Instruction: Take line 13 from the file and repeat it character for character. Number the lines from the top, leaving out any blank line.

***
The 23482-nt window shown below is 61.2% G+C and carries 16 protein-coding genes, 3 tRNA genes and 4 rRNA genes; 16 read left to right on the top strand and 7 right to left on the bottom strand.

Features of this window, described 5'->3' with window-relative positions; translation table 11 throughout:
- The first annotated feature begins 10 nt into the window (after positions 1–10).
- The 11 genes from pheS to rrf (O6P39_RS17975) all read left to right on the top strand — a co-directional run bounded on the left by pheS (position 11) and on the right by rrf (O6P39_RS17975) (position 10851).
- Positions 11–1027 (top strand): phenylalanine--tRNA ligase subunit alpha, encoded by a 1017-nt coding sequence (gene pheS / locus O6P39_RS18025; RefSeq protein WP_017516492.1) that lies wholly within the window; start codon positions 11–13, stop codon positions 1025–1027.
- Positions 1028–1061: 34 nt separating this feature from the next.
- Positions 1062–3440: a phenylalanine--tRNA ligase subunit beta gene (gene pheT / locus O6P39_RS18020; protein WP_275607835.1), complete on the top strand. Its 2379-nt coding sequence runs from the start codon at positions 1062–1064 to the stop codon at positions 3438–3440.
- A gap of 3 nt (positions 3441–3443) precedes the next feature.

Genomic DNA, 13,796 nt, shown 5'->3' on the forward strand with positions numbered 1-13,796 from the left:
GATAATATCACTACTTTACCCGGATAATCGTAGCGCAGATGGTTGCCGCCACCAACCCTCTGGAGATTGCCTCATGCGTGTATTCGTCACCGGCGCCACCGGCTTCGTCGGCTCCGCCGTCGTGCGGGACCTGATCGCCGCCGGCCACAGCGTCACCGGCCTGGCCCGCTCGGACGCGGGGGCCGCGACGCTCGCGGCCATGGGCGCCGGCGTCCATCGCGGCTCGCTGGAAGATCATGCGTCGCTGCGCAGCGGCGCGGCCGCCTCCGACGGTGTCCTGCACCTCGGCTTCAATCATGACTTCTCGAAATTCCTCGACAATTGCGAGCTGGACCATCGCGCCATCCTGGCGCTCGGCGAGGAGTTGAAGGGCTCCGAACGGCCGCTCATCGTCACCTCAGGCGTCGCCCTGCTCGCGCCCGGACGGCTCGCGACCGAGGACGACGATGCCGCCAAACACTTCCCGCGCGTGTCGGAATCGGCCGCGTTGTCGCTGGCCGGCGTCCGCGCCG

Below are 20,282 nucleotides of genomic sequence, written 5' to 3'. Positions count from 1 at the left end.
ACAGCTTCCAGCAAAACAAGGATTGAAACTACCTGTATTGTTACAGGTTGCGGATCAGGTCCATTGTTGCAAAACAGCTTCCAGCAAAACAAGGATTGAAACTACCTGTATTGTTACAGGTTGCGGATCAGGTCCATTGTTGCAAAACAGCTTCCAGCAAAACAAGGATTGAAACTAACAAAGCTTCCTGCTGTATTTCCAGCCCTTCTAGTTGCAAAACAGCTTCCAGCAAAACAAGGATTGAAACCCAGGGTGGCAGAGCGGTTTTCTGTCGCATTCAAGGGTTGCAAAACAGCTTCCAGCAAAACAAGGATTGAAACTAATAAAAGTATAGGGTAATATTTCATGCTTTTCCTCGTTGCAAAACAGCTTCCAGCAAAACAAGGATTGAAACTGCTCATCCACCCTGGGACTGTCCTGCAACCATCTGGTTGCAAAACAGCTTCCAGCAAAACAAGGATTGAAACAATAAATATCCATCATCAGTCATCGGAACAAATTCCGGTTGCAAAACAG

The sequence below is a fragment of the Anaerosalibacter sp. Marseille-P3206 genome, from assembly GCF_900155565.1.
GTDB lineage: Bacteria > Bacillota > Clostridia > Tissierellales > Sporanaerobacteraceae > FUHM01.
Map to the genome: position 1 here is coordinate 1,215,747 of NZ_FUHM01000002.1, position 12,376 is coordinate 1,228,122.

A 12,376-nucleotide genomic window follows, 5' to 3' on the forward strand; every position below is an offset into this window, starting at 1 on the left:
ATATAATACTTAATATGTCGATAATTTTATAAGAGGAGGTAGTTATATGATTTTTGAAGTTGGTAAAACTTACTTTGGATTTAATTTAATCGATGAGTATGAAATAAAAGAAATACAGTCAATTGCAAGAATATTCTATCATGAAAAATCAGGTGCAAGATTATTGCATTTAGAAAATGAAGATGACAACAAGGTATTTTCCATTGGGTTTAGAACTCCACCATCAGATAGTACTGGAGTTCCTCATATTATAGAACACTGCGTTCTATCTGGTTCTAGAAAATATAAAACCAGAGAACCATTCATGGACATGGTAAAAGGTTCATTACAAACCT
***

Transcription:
The sequence below is a fragment of the Anaerosalibacter sp. Marseille-P3206 genome, from assembly GCF_900155565.1.